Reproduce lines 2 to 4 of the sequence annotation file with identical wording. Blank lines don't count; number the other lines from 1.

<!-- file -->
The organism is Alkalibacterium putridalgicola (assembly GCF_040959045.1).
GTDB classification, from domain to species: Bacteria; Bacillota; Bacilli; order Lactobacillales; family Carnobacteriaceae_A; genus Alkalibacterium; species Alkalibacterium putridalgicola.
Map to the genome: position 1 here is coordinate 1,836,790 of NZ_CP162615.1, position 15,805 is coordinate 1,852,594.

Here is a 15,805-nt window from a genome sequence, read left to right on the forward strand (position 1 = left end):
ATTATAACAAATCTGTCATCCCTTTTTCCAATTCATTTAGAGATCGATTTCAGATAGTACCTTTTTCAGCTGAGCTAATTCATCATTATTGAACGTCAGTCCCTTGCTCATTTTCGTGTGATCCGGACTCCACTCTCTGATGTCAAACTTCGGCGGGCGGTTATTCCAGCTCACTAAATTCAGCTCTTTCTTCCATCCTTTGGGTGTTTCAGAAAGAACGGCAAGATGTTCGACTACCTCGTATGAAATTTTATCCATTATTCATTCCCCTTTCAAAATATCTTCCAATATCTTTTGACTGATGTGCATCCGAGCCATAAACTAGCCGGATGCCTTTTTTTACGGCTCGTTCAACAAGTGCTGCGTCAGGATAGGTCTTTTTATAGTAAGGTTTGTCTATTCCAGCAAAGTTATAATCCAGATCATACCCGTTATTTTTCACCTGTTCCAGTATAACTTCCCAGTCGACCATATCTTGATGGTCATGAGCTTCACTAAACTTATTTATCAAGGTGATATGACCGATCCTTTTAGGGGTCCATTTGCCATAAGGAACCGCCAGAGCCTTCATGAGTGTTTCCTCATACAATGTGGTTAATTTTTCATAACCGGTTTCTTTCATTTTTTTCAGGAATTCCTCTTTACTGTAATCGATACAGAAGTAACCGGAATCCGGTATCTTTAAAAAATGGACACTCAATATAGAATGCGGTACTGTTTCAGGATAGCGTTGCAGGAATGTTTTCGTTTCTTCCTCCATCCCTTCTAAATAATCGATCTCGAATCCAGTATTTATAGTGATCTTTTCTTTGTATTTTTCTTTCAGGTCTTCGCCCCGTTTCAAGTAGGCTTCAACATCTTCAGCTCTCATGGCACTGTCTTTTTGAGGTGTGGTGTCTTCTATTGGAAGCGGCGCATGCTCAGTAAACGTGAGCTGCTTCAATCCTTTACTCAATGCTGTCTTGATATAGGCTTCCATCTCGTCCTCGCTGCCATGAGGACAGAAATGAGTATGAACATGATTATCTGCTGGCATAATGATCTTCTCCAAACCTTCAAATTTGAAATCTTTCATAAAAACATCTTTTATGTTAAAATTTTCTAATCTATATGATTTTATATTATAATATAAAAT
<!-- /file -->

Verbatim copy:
GTDB classification, from domain to species: Bacteria; Bacillota; Bacilli; order Lactobacillales; family Carnobacteriaceae_A; genus Alkalibacterium; species Alkalibacterium putridalgicola.
Map to the genome: position 1 here is coordinate 1,836,790 of NZ_CP162615.1, position 15,805 is coordinate 1,852,594.

Here is a 15,805-nt window from a genome sequence, read left to right on the forward strand (position 1 = left end):